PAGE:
FIG. 20 shows the nucleotide sequence of SEQ ID NO: 20, which indicates a site polymorphic between 24 rice varieties, as well as the sequences of primers for amplifying a DNA region comprising that site.

FIG. 21 shows the nucleotide sequence of SEQ ID NO: 21, which indicates a site polymorphic between 24 rice varieties, as well as the sequences of primers for amplifying a DNA region comprising that site.

FIG. 22 shows the nucleotide sequence of SEQ ID NO: 22, which indicates a site polymorphic between 24 rice varieties, as well as the sequences of primers for amplifying a DNA region comprising that site.

FIG. 23 shows the nucleotide sequence of SEQ ID NO: 23, which indicates a site polymorphic between 24 rice varieties, as well as the sequences of primers for amplifying a DNA region comprising that site.

FIG. 24 shows the nucleotide sequence of SEQ ID NO: 24, which indicates a site polymorphic between 24 rice varieties, as well as the sequences of primers for amplifying a DNA region comprising that site.

FIG. 25 shows the nucleotide sequence of SEQ ID NO: 25, which indicates a site polymorphic between 24 rice varieties, as well as the sequences of primers for amplifying a DNA region comprising that site.

FIG. 26 shows the nucleotide sequence of SEQ ID NO: 26, which indicates a site polymorphic between 24 rice varieties, as well as the sequences of primers for amplifying a DNA region comprising that site.

FIG. 27 shows the nucleotide sequence of SEQ ID NO: 27, which indicates a site polymorphic between 24 rice varieties, as well as the sequences of primers for amplifying a DNA region comprising that site.

FIG. 28 shows the nucleotide sequence of SEQ ID NO: 28, which indicates a site polymorphic between 24 rice varieties, as well as the sequences of primers for amplifying a DNA region comprising that site.

FIG. 29 shows the nucleotide sequence of SEQ ID NO: 29, which indicates a site polymorphic between 24 rice varieties, as well as the sequences of primers for amplifying a DNA region comprising that site.

FIG. 30 shows a photograph showing the results of PCR using DNA extracted from polished rice as a template. The polished rice sample was a commercial rice, said to be “Akitakomachi produced in Ibaraki Prefecture in Heisei 12 (the year 2000)”. The primers used for the PCR were PGC1001 (U: 5′-accgggtagggaaacaaaac-3′/SEQ ID NO: 113; L: 5′-aataatacttcggcgcatcg-3′/SEQ ID NO: 114). PCR was carried out using DNA extracted by the methods below as a template, and the reaction mixture was separated by electrophoresis on a 1.5% agarose gel.

M: molecular weight marker (φX/HaeIII);

1: Method 1 (CTAB);

2: Method 2 (alkali+CTAB);

3: Method 3 (simple extraction);

4: Method 4 (simple extraction+phenol:chloroform treatment);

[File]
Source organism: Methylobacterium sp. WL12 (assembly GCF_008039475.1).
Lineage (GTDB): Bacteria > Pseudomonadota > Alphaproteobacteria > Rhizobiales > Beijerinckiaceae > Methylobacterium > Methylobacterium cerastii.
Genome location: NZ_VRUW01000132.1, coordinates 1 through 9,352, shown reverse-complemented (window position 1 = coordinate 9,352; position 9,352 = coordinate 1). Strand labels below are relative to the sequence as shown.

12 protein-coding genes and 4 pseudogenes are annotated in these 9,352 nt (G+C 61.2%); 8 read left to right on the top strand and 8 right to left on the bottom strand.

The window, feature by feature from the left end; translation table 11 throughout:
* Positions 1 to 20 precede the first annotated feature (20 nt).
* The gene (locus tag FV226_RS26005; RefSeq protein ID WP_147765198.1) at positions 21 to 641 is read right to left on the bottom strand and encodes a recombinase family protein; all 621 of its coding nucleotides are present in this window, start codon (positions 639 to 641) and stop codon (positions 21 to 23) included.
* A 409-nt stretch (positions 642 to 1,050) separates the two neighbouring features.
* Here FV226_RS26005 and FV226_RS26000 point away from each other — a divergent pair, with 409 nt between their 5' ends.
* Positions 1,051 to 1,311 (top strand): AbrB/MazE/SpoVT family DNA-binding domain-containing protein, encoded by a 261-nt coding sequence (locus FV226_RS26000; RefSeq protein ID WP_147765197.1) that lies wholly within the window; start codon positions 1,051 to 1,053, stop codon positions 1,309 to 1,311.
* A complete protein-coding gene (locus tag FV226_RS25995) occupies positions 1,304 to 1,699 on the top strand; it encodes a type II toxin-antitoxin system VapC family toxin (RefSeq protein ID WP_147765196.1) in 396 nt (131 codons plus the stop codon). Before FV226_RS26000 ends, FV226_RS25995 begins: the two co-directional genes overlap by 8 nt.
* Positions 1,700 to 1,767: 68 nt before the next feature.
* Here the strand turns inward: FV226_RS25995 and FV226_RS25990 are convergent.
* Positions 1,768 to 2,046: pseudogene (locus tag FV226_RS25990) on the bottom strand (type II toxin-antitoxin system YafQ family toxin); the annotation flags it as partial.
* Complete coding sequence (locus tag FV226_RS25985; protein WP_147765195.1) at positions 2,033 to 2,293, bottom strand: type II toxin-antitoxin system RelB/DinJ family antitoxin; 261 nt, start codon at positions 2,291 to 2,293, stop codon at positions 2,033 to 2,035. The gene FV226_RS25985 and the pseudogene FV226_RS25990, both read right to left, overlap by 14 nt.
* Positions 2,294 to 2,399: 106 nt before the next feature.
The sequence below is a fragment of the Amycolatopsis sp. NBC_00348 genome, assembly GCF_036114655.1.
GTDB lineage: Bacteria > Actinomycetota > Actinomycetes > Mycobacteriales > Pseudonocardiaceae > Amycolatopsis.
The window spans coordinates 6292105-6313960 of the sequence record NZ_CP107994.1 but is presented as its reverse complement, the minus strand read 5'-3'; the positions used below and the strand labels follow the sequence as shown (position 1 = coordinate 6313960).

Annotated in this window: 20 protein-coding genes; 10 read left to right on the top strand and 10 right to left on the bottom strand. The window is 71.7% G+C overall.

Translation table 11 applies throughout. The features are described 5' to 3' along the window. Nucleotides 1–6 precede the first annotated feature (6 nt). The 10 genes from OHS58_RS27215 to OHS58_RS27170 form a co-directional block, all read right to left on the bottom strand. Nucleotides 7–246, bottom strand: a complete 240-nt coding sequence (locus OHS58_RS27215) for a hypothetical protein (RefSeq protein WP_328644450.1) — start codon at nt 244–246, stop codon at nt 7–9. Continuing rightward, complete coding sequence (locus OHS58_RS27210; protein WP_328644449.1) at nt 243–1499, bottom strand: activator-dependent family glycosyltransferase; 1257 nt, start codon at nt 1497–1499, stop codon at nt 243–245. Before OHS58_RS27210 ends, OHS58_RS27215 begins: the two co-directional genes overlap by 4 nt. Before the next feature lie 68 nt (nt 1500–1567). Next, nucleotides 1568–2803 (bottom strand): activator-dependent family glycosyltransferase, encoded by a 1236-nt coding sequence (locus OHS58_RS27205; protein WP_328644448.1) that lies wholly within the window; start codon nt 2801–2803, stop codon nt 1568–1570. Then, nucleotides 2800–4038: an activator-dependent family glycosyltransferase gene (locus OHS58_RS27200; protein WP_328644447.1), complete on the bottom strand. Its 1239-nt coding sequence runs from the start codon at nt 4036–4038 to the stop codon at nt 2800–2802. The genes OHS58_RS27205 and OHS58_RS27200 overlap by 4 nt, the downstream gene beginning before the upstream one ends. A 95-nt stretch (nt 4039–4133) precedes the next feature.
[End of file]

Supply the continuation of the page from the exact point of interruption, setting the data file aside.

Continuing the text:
5: Method 5 (alkali+simple extraction);

6: Method 6 (alkali+simple extraction+phenol:chloroform treatment);

7: control (DNA extracted from a green leaf of Habataki by CTAB, 40 ng); and

8: control (DNA extracted from a green leaf of Sasanishiki by CTAB, 40 ng).

BEST MODE FOR CARRYING OUT THE INVENTION

This invention will be explained in detail below with reference to Examples, but it is not to be construed as being limited thereto.

EXAMPLE 1

Detection of Single Nucleotide Polymorphisms (SNPs)

Primers for amplifying 800 bp to 1 kbp of rice genomic DNA were designed using publicly available rice genome analysis information on the Rice Genome Research Program homepage (http://rgp.dna.affrc.go.jp/), and rice genomic sequences registered in DDBJ (http://www.ddbj.nig.ac.jp/). Regions not predicted to comprise genes were mainly used for the chromosomal regions with publicly available rice genomic nucleotide sequences, and RFLP marker probe sequences and the like were used for regions other than these. The primer design support site, Primer3 (http://www-genome.wi.mit.edu/cgi-bin/primer/primer3_www.cgi), was used to design the primers.

Using the designed primers, first, PCR amplification was performed using Ampli Taq Gold (Applied Biosystems) and DNA extracted by a simple method from rice varieties Nipponbare, Koshihikari, Kasalath, Guang-lu-ai 4 (G4, below), Kitaake, and a wild rice (Oryza rufipogon, W1943) as a template. To confirm the amplified fragments, a portion of the reaction mixture was separated by electrophoresis on an agarose gel. The rest of the reaction mixture was treated with ExoSAP-IT (Amersham Biosciences) to remove unreacted primers and dNTPs, and then subjected to a sequencing reaction as a template. One of the original primers, used for the first amplification, was again added to the template, and samples for sequencing were prepared by performing a cycle sequencing reaction using the DYEnamic ET Dye Terminator Cycle Sequencing kit for MegaBACE (Amersham Biosciences). Sequencing was carried out using the MegaBACE 1000 DNA Sequencing System (Molecular Dynamics). The obtained sequence data was compared between the varieties to search for single nucleotide substitution polymorphisms. Sequencing was performed at least twice for each variety with each primer, and only certain cases were considered to be polymorphisms.